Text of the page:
If you can, reunite with your dog first without baby.
Hopefully by now you have a plan in place for your dog for when you go into labour and for your hospital stay. You also need to have a plan for how things will look when you bring your dog home. Will he be there when you get home from hospital? Will he be staying with your parents or a friend for a few days so you can settle in at home? Whatever it is, make sure you have a plan. It might actually be helpful having an extra set of hand when you see your dog after those few days of being away so you can really greet your dog and enjoy the reunion and someone else can be with the baby.
For us, we had my brother on call when I went into labour, but Cooper stayed at home whilst I was in the hospital and Jase stayed with him. So when we got home from the hospital, Jase stayed in the car with Harper and I went inside to see Cooper first. I knew that he would be crazy excited as my hospital stay was the longest we’d been apart in ages. I was also super pumped to see him. So, we had our reunion inside and it was amazing. We didn’t bring the baby inside until he was calm.
Management – Safe Zone.
Depending on your dog will depend on the sort of management you will need when your dog is first in the presence of your baby and for those first few days and weeks. Make sure your dog knows it has a safe kid-free area in your house. Having your dog on leash, or in a crate, a playpen, or in an area sectioned off with baby-gates are all great ideas and things you hopefully have gotten your dog used to during the preparation phase. These are also very important management tools for you with baby/toddlers when you are unable to have full supervision but can work really well in those early days too when everyone is just settling in. Make sure to give your dog lots of special things when they are relaxed in their safe-zones. Treats, toys, enrichment are all perfect for creating a positive association. Click here for a great resource from Family Paws for different management ideas .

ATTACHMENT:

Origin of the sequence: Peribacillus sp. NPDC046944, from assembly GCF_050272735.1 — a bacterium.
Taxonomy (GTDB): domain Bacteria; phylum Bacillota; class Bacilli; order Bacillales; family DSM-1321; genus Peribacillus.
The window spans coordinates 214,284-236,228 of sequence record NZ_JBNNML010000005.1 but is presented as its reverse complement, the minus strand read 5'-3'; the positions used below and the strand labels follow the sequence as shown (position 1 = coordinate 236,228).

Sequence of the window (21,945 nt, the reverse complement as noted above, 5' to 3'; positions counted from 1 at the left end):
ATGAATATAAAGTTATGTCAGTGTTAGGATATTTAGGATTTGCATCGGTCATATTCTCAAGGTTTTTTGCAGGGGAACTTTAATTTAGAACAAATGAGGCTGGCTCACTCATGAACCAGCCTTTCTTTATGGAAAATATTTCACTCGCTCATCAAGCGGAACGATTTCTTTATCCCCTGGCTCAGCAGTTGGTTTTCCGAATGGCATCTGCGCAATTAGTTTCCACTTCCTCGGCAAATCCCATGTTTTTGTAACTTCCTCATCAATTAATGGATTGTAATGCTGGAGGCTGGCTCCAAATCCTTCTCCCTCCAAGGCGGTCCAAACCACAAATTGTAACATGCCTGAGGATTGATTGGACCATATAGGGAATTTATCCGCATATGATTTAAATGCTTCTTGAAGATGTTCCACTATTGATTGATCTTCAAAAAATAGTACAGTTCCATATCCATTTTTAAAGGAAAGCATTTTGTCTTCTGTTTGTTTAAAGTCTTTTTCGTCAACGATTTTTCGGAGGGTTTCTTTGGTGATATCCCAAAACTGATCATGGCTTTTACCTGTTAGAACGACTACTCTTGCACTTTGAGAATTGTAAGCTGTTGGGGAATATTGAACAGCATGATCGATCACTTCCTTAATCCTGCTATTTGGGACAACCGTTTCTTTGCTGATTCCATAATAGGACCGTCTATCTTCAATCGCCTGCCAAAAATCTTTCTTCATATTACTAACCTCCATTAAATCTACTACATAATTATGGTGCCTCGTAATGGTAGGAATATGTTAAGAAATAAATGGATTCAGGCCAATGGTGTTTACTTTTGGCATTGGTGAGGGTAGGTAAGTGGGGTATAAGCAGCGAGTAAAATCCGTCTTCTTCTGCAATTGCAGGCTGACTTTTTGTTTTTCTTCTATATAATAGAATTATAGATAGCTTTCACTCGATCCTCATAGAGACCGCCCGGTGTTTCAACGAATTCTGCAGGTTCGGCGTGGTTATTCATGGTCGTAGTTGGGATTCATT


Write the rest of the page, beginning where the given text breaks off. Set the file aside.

Daily enrichment is so important for our dogs. And this will be a really great tool for you and your dog in those first few days and weeks at home when you are all adjusting. Food enrichment will also be a big help to allow your dog enjoy that separation in their safe zone too. Click this link for more information on enrichment.
Reward the behaviours you want to see more.
During those first few days and weeks at home, make sure to really pay attention to the body language of your dog. If your dog stays calm and relaxed in the presence of the baby; praise and reward him. Use lots of his favourite treats. But if your dog looks uncomfortable and stressed out at any point, give your dog space. Please do not rush this. Building bonds and relationships take time. Use those management tools we talked about and plenty of yum enrichment toys too.